Following a successful pilot project, Swiss telecom group Swisscom is ready to deploy 5G – shorthand for fifth generation wireless systems – at selected sites this year. In a press release earlier this month, Swisscom said that it anticipates 5G coverage “throughout the Swiss territory” in 2020, adding that 5G-ready phones are expected to appear on the global market in early 2019. In the spring of 2017, Swisscom partnered with medical device manufacturer Ypsomed to pilot 5G technology at every stage of the production chain for the fabrication of injection pens. Over the past year, the entire manufacturing process for the devices, which are used to administer medical treatments such as insulin, has been digitised using a 5G antenna – from the provision of raw materials to shipping and delivery. "The results achieved with Ypsomed when applying 5G in production have exceeded our expectations and offer interesting future prospects", said Heinz Herren, Swisscom’s Chief Information ...
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Timely: from train punctuality to luxury watch sales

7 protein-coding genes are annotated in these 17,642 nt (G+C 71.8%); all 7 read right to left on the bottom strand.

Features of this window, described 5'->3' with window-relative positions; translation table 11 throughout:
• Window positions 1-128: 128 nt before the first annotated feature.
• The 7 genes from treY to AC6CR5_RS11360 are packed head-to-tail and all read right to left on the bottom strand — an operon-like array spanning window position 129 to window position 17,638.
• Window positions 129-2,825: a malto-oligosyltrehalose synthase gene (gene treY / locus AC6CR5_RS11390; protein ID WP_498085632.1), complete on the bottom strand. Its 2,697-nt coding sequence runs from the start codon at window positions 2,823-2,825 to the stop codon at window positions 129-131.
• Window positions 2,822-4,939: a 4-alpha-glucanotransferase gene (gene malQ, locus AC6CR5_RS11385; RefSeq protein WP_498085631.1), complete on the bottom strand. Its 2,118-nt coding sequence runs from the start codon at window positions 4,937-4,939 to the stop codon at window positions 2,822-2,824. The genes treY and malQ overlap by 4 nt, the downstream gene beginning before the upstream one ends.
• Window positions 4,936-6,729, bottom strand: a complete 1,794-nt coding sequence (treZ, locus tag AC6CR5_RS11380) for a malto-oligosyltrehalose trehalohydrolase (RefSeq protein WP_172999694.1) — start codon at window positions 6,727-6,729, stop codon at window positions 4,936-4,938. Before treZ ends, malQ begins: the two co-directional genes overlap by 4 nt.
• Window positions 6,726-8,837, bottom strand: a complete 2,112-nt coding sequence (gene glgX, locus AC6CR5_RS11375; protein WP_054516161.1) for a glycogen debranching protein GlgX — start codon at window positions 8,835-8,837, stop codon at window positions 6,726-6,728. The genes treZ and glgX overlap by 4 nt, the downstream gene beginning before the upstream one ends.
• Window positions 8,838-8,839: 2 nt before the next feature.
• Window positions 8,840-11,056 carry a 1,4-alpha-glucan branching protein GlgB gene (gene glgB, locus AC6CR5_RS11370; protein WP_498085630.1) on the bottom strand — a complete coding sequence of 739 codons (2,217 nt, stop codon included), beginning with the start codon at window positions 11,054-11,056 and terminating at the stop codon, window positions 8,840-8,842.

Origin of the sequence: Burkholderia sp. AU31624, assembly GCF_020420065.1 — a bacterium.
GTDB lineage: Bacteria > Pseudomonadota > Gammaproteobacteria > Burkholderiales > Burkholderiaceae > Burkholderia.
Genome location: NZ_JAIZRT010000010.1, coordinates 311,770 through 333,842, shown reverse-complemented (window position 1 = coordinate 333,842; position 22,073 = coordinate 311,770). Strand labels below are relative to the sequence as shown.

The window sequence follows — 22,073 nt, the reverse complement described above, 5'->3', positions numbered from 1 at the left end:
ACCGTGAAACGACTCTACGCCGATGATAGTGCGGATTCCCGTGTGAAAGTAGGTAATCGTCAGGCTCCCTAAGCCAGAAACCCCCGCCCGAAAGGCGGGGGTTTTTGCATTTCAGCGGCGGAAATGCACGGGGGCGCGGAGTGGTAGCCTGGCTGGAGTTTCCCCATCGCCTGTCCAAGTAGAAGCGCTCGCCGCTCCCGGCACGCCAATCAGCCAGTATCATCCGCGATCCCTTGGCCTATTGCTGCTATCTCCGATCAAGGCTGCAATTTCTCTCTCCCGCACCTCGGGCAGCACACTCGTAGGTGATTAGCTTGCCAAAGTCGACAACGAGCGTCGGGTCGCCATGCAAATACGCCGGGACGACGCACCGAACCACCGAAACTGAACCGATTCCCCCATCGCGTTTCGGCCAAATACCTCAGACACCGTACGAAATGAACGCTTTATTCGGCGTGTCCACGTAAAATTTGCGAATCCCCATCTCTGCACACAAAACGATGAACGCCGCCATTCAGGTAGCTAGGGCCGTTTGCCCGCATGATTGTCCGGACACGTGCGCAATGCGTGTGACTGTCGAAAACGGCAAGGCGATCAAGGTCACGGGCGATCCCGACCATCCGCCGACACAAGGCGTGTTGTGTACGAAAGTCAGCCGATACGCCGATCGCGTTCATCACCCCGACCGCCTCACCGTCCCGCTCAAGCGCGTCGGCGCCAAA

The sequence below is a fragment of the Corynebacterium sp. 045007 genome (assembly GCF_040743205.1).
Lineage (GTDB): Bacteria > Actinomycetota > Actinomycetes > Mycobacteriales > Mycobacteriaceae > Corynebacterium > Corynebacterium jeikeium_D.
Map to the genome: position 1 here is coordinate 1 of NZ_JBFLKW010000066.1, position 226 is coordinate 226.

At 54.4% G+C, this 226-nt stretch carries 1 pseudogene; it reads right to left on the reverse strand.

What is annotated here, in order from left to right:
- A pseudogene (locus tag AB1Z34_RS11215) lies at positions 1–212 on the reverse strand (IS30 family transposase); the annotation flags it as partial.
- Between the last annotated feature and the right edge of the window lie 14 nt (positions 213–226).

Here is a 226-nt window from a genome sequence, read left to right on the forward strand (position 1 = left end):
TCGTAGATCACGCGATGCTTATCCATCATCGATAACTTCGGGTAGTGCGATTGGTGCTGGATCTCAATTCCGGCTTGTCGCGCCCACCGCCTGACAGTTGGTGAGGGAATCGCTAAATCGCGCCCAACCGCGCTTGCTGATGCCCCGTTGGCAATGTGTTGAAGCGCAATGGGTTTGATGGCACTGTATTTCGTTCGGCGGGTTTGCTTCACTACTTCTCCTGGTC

Sun, 03/18/2018 - 13:00
Here are the stories we’ll be following the week of March 19: Monday This week, Switzerland officially takes over the leadership of the UN-sponsored Conference on Nuclear Disarmament, which has been stuck in a deadlock for two decades even as nuclear tensions build worldwide. Our piece on Monday will examine how non-nuclear Switzerland might be able to find a way forward. Tuesday On this morning, the Swiss Federal Railways will hold its annual press conference, in which they will communicate the past year’s round-up of facts and figures for punctuality and quality of service. We’ll find out if the Swiss can still set their watches to the departure or arrival of Swiss trains. Wednesday On the eve of the 2018 Baselworld event – the world’s biggest watch and jewellery fair – we investigate how the luxury watch industry is approaching internet sales. swissinfo.ch interviews representatives from four different brands to see how they’ve handled the transition from showroom ...
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Is Swiss town Chur one of world’s oldest?

Sun, 03/18/2018 - 12:00